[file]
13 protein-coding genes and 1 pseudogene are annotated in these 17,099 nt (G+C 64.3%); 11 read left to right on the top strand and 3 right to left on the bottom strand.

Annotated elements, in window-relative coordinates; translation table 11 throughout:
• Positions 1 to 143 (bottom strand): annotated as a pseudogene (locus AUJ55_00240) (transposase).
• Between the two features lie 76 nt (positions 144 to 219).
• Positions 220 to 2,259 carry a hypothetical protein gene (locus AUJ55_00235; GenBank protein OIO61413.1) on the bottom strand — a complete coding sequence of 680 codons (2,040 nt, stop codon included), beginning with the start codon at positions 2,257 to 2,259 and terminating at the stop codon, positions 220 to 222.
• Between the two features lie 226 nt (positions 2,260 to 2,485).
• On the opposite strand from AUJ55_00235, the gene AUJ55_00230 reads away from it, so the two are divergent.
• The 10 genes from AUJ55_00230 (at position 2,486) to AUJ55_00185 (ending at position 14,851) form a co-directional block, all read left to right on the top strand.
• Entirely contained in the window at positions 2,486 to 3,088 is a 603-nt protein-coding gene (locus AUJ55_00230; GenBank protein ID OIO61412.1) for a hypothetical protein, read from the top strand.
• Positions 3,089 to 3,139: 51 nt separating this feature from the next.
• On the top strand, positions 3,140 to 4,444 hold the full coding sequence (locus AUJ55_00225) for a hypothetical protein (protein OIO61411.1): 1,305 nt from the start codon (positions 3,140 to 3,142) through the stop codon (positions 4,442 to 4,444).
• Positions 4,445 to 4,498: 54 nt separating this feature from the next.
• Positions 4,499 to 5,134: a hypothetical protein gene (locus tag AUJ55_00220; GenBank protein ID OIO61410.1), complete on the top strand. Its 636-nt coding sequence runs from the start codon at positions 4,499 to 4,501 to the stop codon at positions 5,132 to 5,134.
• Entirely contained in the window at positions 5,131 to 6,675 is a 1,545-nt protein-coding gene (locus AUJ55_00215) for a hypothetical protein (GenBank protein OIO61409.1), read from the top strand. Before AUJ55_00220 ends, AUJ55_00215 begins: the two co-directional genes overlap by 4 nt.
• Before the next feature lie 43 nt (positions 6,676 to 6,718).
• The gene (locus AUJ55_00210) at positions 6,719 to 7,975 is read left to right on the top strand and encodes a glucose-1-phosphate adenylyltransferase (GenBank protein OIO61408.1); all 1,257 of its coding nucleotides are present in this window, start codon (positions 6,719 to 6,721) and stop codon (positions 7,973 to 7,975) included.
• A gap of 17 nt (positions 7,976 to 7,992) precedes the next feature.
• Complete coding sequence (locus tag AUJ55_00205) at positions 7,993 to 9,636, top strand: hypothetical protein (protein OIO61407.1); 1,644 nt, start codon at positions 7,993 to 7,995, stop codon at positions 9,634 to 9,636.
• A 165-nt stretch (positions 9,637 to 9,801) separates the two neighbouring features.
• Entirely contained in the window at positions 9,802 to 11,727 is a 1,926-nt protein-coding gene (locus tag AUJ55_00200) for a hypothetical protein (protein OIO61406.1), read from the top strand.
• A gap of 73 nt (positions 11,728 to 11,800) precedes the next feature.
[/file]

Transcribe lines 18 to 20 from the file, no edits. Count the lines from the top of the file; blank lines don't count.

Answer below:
• Complete coding sequence (locus tag AUJ55_00205) at positions 7,993 to 9,636, top strand: hypothetical protein (protein OIO61407.1); 1,644 nt, start codon at positions 7,993 to 7,995, stop codon at positions 9,634 to 9,636.
• A 165-nt stretch (positions 9,637 to 9,801) separates the two neighbouring features.
• Entirely contained in the window at positions 9,802 to 11,727 is a 1,926-nt protein-coding gene (locus tag AUJ55_00200) for a hypothetical protein (protein OIO61406.1), read from the top strand.